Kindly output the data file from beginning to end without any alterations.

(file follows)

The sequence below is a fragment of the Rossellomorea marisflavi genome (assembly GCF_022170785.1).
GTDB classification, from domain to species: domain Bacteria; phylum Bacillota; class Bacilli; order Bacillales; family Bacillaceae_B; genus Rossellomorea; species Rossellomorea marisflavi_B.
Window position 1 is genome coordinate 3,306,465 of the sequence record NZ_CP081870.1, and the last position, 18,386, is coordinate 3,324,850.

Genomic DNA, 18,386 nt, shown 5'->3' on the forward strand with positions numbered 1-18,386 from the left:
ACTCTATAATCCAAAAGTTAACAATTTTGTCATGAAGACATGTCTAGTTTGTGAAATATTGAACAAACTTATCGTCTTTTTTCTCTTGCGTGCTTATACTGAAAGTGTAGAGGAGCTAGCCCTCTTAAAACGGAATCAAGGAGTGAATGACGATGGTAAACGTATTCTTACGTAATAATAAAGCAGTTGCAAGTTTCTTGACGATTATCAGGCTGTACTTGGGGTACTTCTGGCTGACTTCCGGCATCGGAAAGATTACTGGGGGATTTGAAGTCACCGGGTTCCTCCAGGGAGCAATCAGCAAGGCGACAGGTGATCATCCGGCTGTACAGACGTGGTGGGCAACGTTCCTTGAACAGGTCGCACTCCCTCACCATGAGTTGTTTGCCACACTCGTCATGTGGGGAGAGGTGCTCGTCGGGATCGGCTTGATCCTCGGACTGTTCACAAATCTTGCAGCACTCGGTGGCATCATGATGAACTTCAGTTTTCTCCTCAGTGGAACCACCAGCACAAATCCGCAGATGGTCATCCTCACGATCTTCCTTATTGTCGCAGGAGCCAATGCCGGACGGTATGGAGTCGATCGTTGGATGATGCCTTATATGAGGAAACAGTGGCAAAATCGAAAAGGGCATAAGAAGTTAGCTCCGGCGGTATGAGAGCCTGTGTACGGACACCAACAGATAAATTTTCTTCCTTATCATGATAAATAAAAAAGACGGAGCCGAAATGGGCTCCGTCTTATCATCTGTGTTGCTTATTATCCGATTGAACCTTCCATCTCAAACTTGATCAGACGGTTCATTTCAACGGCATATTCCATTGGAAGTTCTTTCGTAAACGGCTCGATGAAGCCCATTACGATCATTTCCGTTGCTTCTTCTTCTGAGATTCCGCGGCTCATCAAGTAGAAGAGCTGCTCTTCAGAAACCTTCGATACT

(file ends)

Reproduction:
The sequence below is a fragment of the Rossellomorea marisflavi genome (assembly GCF_022170785.1).
GTDB classification, from domain to species: domain Bacteria; phylum Bacillota; class Bacilli; order Bacillales; family Bacillaceae_B; genus Rossellomorea; species Rossellomorea marisflavi_B.
Window position 1 is genome coordinate 3,306,465 of the sequence record NZ_CP081870.1, and the last position, 18,386, is coordinate 3,324,850.

Genomic DNA, 18,386 nt, shown 5'->3' on the forward strand with positions numbered 1-18,386 from the left:
ACTCTATAATCCAAAAGTTAACAATTTTGTCATGAAGACATGTCTAGTTTGTGAAATATTGAACAAACTTATCGTCTTTTTTCTCTTGCGTGCTTATACTGAAAGTGTAGAGGAGCTAGCCCTCTTAAAACGGAATCAAGGAGTGAATGACGATGGTAAACGTATTCTTACGTAATAATAAAGCAGTTGCAAGTTTCTTGACGATTATCAGGCTGTACTTGGGGTACTTCTGGCTGACTTCCGGCATCGGAAAGATTACTGGGGGATTTGAAGTCACCGGGTTCCTCCAGGGAGCAATCAGCAAGGCGACAGGTGATCATCCGGCTGTACAGACGTGGTGGGCAACGTTCCTTGAACAGGTCGCACTCCCTCACCATGAGTTGTTTGCCACACTCGTCATGTGGGGAGAGGTGCTCGTCGGGATCGGCTTGATCCTCGGACTGTTCACAAATCTTGCAGCACTCGGTGGCATCATGATGAACTTCAGTTTTCTCCTCAGTGGAACCACCAGCACAAATCCGCAGATGGTCATCCTCACGATCTTCCTTATTGTCGCAGGAGCCAATGCCGGACGGTATGGAGTCGATCGTTGGATGATGCCTTATATGAGGAAACAGTGGCAAAATCGAAAAGGGCATAAGAAGTTAGCTCCGGCGGTATGAGAGCCTGTGTACGGACACCAACAGATAAATTTTCTTCCTTATCATGATAAATAAAAAAGACGGAGCCGAAATGGGCTCCGTCTTATCATCTGTGTTGCTTATTATCCGATTGAACCTTCCATCTCAAACTTGATCAGACGGTTCATTTCAACGGCATATTCCATTGGAAGTTCTTTCGTAAACGGCTCGATGAAGCCCATTACGATCATTTCCGTTGCTTCTTCTTCTGAGATTCCGCGGCTCATCAAGTAGAAGAGCTGCTCTTCAGAAACCTTCGATACT